Elburn board approves tax levy increase

By on December 2, 2011

by Sandy Kaczmarski
ELBURN—The Elburn Village Board voted to approve a tax levy increase of 24.86 percent, which represents a 22.5 percent decrease from the amount requested last year.

Only Trustee Jerry Schmidt voted against the levy.

“I just believe that now is not a good time to raise taxes for the village of Elburn,” Schmidt said. “I believe there are other areas we could cut instead of raising taxes.”

The tax levy is the first step in a complicated process used to calculate how much each property owner owes in real estate taxes. The levy is the total amount of tax revenue a taxing body requests from Kane County.

“It’s a request by the village to the county for tax dollars needed to support the services provided by the village, such as potable water, wastewater treatment, police protection, streets, and insurance, pensions and audit,” Village President Dave Anderson said.

However, the amount actually disbursed from the county (also called the tax extension) is often less than the levy amount.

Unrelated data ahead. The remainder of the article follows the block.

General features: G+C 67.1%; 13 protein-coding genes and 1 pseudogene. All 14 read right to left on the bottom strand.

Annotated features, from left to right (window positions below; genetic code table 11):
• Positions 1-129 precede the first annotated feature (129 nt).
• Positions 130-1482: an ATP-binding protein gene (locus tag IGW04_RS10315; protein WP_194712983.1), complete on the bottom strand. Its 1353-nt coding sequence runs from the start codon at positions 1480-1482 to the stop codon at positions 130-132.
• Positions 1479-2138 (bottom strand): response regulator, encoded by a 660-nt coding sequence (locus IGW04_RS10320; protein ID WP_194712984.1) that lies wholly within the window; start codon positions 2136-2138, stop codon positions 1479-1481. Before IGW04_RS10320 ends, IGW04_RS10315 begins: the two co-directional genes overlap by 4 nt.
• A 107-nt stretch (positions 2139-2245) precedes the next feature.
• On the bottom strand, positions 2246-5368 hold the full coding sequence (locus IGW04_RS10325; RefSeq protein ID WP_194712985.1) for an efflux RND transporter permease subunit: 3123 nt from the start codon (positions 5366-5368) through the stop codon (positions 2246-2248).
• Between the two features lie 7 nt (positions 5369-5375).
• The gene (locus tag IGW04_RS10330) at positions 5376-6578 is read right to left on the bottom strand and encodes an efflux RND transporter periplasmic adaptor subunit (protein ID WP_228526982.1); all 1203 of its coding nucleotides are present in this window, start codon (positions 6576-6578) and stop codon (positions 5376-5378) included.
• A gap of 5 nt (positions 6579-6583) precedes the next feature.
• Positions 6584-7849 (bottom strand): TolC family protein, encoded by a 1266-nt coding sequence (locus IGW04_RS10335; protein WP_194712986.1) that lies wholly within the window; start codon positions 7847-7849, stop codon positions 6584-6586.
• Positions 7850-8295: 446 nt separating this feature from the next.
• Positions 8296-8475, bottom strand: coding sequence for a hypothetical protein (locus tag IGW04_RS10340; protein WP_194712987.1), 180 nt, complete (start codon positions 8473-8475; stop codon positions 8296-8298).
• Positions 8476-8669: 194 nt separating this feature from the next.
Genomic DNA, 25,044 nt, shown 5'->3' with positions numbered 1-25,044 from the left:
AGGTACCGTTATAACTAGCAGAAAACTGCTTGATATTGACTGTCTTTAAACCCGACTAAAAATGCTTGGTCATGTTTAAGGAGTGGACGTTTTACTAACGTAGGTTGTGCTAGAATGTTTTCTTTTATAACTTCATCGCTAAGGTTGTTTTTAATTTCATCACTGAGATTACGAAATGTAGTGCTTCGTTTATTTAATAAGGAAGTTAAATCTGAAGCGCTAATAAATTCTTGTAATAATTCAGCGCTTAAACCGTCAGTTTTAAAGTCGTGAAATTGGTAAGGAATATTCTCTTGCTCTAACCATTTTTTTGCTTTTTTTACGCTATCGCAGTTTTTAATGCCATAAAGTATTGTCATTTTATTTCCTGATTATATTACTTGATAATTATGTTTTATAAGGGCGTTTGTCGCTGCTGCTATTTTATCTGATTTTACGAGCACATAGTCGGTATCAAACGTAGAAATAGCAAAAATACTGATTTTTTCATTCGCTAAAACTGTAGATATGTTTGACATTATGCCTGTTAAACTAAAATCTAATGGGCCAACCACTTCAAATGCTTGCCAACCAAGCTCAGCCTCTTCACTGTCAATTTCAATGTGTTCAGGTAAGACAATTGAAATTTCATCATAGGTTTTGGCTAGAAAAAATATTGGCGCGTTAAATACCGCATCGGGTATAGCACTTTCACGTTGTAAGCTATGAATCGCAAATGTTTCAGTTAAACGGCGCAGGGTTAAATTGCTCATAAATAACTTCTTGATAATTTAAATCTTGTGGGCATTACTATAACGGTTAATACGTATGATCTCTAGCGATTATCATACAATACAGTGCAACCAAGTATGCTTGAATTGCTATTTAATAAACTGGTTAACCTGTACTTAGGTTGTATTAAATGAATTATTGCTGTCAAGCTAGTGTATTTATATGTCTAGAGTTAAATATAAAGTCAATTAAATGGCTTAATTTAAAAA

For example, the village’s tax levy last year was $939,718, but the actual extension made by the county was $659,933, or about 70 percent of the original request. Anderson said receipts to date show the village still has $700 of the money that was actually extended last year.

The amount to be levied for 2011 is $824,000, which Anderson said he doesn’t expect to receive.

“The bottom line … history has shown it’s not gonna happen, and I guarantee it will not happen,” he said. “If it did, the taxpayer owning a $250,000 real value home—their taxes for the village of Elburn would increase $108.”

Once the total tax extension is determined, that dollar amount is divided by the total equalized assessed valuation of all the property in the village. This then sets the tax rate, which is then applied to each individual property’s equalized assessed value to determine the property taxes owed on that property.

The board has cut more than $300,000 in salaries in the last two-and-a-half years and saved $60,000 by restructuring the health insurance program. Another $300,000 was sheared off the bottom line by negotiating with ComEd on the secondary power source for the wastewater treatment plant, something that is required by law.

Despite those cost-saving measures or Anderson’s assertion that the village will not receive its full levy amount, the potential increase in the village’s tax extension combined with a drop in its total equalized assessed valuation means that tax rates—and possibly total property tax dollars owed—may increase.

The Kane County Assessor’s office has numerous presentations available online to help explain the tax levy process at www.co.kane.il.us/soa/Presentations.htm.